What if Magellan was wrong and the world is FLAT? What if the earth really is a flat disc covered by a dome that houses the moon, stars and the sun? And those celestial objects are made of something known as “quintessence.” Quintessence is an alchemist’s dream! It allows for any of a number of transmutations to occur, and may even hold the power to bring the dead back to life. But it is also highly theoretical. Would the possible risks outweigh the potential rewards in pursuing the use of such a substance? How far would you go, and what would you risk, if you really could... Read Full Review
by Barnhardt, Wilton.
December 2, 2013
Wilton Barnhardt's Lookaway, Lookaway is a marvelous novel, following one family over the course of a decade as scandals unfold, financial fortunes rise and fall, and secrets (old and new) are revealed.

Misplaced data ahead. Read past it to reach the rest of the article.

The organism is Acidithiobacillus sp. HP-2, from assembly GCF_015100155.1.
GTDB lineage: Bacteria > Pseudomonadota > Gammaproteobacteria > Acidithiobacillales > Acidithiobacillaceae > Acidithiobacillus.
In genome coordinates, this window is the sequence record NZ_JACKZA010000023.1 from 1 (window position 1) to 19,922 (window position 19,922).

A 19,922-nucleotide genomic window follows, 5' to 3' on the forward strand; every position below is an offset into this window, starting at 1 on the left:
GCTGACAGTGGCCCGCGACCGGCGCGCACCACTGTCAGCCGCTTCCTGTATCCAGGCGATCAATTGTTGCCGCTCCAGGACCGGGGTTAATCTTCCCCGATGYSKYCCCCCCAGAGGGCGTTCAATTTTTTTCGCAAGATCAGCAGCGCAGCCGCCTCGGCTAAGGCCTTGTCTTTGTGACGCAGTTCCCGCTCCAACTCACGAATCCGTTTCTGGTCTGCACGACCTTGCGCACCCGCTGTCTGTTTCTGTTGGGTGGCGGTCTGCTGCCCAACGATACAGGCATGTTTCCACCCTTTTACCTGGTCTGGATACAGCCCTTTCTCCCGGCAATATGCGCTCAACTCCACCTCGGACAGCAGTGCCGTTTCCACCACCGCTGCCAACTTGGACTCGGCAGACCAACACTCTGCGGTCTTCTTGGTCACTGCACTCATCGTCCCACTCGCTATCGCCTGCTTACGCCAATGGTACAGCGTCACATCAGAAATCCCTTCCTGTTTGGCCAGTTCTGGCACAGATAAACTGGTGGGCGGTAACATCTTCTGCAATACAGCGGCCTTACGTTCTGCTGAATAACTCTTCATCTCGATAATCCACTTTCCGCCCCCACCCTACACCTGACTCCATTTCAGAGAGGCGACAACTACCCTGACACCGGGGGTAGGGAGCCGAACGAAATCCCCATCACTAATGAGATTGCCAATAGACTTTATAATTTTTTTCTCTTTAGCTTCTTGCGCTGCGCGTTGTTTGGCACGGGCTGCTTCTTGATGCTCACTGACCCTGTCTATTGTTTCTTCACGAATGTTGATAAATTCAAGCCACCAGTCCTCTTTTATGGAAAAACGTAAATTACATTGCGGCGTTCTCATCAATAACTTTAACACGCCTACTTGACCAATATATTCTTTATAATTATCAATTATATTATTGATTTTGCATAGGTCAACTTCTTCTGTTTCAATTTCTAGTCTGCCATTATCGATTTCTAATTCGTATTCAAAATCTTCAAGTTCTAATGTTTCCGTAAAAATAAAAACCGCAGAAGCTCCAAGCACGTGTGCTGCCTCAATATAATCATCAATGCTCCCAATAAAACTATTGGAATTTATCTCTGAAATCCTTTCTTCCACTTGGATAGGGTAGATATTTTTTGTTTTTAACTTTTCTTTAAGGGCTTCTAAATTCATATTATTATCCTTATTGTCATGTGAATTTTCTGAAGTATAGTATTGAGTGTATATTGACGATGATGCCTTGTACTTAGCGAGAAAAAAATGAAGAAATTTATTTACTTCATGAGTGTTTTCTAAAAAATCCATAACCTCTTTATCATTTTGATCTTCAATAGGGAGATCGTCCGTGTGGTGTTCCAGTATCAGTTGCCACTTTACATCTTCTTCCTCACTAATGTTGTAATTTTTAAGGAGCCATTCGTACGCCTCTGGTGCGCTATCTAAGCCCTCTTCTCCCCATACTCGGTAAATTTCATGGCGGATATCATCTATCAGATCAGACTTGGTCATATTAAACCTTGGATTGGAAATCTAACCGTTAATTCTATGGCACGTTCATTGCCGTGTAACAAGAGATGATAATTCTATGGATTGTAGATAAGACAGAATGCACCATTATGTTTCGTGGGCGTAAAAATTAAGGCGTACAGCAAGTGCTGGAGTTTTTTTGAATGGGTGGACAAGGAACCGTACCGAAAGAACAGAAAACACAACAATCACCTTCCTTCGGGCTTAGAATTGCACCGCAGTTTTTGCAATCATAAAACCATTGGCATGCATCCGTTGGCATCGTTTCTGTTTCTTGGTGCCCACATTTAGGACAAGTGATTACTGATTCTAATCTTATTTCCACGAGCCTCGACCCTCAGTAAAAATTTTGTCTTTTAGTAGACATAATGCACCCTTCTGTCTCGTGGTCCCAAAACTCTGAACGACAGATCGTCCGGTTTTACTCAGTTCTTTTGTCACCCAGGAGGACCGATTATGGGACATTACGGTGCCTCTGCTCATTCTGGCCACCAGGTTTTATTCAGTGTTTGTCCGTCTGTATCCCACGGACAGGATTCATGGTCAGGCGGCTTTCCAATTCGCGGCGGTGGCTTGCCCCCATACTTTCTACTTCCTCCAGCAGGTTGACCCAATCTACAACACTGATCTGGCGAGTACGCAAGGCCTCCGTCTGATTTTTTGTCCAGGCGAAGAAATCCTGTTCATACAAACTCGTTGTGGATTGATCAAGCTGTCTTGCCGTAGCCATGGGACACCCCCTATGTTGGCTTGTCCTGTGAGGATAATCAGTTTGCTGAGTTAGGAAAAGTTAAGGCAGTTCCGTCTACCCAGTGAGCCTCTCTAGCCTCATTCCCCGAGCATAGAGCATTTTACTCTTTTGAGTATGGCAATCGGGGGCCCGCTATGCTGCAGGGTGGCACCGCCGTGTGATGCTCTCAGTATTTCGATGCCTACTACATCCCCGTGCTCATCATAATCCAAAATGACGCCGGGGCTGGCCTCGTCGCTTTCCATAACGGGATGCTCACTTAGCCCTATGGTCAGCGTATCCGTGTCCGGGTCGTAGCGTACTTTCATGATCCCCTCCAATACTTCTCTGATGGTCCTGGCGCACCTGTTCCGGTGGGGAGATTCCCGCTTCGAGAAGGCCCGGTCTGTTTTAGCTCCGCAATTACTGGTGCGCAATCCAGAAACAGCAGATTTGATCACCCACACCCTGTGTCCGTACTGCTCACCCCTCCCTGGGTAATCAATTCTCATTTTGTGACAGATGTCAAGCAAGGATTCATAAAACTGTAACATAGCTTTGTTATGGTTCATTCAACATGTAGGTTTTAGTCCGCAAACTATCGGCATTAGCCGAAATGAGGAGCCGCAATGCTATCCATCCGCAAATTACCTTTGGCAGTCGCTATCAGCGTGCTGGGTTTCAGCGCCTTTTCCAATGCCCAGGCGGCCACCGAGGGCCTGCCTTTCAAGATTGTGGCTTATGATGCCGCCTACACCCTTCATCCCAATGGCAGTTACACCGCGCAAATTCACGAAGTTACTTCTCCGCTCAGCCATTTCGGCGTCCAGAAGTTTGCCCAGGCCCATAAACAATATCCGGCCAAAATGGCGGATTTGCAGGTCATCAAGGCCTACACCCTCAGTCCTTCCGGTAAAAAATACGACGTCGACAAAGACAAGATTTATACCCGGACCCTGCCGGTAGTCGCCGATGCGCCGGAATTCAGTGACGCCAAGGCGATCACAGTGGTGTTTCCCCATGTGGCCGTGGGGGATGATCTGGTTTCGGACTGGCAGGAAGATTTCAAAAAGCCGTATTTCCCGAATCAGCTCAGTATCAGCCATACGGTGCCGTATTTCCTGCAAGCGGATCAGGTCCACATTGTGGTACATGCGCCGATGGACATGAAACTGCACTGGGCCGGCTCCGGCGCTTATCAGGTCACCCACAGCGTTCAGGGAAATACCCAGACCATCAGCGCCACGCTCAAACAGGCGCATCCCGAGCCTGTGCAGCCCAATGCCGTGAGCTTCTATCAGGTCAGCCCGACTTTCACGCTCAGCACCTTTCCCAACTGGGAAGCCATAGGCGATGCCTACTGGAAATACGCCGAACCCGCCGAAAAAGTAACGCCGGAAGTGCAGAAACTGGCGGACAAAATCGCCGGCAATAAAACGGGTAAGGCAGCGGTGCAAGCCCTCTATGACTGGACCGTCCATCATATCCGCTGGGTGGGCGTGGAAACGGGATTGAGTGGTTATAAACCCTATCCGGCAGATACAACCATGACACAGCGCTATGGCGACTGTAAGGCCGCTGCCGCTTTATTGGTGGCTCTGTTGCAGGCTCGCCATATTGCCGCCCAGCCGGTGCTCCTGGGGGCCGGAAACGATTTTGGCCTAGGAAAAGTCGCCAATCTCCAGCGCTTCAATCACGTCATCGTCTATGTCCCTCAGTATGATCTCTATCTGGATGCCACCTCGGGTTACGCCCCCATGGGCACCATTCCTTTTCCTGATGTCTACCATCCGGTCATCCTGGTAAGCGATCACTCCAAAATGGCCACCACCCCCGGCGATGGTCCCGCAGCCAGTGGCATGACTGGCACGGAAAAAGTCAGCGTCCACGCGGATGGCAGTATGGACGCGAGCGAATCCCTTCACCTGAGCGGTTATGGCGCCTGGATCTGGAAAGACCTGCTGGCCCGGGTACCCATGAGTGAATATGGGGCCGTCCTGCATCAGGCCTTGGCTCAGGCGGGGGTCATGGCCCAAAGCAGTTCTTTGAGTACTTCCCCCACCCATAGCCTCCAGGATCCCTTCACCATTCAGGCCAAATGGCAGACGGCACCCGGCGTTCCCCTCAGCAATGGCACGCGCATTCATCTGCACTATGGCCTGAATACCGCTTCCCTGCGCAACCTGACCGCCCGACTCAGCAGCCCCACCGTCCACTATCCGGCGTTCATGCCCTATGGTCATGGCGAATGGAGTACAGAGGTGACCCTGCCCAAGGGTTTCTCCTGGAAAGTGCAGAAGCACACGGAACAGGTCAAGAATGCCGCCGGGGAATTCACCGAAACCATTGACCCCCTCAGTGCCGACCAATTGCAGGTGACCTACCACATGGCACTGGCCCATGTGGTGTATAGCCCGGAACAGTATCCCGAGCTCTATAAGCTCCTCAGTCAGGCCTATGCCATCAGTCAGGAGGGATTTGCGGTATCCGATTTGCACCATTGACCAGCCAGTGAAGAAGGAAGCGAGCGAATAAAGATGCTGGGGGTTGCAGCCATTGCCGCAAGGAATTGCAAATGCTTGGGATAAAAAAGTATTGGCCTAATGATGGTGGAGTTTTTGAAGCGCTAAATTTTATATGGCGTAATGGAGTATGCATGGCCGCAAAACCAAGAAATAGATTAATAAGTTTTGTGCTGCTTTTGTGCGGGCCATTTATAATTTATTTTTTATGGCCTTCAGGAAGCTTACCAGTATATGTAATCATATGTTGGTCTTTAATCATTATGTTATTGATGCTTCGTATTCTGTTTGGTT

The Johnstons are one of the most respected families in Charlotte. Duke's a former city councilman; his wife, Jerene, manages the family art collection for the city's museum. Jerene's brother, Gaston, writes a popular series of Civil War romances (though the critics wish he'd kept writing the more respectable, if less commercial, literary fiction with... Read Full Review
by Kelly, Erin, 1976-
November 25, 2013
The MacBrides, a well-educated upper class English family, have gathered together for a weekend at their country estate to mourn their matriarch’s untimely and sudden death from cancer. All the MacBride children are grown and have brought along their children, spouses, and assorted significant others for this weekend gathering. The eldest daughter, Sophie, is a thirty something woman recovering from a severe case of post-partum depression and a nearly broken marriage. It is a tense, and sad gathering and even more anxiety is thrown in when Sophie’s brother brings along a new... Read Full Review